If all my possessions were taken
from me with one exception, I
would choose to keep the power
of communication; for by it,
I would regain the rest.
- Daniel Webster
We provide screenings, evaluations, and therapy services to help children and adults with a variety of speech and language disorders, including: articulation (speech sound) disorders, apraxia of speech, oral-motor difficulties, Autism Spectrum Disorders, expressive and receptive language disorders, stuttering and fluency disorders, vocal disorders, and swallowing difficulties.
We work with dentists, orthodontists, physicians, dental hygentists, ear nose and throat specialists, and speech-language pathologists to evaluate and provide treatment to patients with orofacial myofunctional disorders to restore appropriate open mouth postures, which can affect speech sounds as well as swallowing.
We are able to assess and treat children with pragmatic language or social language difficulties. Our programs include social skill groups. In addition, we provide counseling and support of individuals and families with disorders and so they can learn how to cope with stress associated with these deficits. We also work with families on treatment techniques to use at home and on how to modify behavior that interferes with communication.
Orofacial Myofunctional Therapy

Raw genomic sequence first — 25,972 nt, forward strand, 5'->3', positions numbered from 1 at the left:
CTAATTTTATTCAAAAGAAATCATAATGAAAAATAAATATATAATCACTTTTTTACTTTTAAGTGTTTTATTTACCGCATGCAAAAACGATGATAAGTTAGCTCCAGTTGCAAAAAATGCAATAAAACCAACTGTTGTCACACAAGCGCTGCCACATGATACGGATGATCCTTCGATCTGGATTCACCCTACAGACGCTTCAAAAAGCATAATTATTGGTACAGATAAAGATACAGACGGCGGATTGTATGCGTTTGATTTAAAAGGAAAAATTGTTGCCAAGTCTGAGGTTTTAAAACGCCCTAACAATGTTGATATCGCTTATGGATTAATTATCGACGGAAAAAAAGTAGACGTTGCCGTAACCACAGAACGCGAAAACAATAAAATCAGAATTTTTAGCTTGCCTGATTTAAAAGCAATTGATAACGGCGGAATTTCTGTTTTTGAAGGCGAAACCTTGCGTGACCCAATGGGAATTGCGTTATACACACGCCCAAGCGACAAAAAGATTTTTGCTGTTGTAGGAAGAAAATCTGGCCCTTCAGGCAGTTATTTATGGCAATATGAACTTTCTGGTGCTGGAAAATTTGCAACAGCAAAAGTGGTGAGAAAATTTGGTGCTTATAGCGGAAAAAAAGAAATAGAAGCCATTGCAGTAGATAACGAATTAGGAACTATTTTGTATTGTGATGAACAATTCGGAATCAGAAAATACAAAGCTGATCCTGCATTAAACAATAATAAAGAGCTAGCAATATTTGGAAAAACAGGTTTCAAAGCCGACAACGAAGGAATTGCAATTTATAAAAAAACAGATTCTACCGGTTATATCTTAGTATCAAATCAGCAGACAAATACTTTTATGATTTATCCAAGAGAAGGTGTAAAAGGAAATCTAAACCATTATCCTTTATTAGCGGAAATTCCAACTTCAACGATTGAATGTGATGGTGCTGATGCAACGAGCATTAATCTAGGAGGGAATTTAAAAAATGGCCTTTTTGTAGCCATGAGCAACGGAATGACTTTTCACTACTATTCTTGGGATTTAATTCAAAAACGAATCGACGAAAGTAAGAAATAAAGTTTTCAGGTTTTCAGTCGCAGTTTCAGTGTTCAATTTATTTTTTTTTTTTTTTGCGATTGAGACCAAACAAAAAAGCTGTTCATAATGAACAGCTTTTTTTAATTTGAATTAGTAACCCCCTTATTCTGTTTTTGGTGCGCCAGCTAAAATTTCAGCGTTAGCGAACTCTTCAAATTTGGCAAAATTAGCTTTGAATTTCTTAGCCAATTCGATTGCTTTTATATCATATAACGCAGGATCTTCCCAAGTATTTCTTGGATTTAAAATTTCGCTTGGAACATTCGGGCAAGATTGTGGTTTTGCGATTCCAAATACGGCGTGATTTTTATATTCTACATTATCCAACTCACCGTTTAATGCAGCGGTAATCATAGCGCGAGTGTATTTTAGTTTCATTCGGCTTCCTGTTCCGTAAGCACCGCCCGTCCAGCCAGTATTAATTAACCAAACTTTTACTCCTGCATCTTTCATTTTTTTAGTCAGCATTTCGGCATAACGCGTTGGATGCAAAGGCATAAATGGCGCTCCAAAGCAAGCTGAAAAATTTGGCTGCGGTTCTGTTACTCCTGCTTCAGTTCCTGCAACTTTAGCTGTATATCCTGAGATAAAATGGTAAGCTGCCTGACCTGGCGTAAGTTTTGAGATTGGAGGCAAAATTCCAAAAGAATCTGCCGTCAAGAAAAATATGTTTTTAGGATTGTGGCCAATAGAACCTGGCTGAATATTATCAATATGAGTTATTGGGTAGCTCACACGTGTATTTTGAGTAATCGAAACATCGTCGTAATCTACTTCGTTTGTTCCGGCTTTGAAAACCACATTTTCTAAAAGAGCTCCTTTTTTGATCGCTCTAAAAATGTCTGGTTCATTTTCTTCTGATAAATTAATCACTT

Reading Together: Tips for Parents with Children with Speech and Language Disorders
Children with speech and language problems may have trouble sharing their thoughts with words or gestures. They may also have a hard time saying words clearly and understanding spoken or written language. Reading to your child and having her name objects in a book or read aloud to you can strengthen her speech and language skills.
Activities to Encourage Speech & Language Development
The American Speech-Language-Hearing Association offers these age-appropriate ways that parents can engage their young children to help develop speech and language abilities.
Early Identification of Speech-Language Delays and Disorders
If your child hasn't started speaking by age one and or you are worried about their speech and language skills, there may be a concern. Early identification is key. They need to receive treatment before school begins so they won't miss out on essential pre-reading skills. Learn what the American Speech-Language-Hearing Association has to say about early identification, evaluation, and speech-language treatments.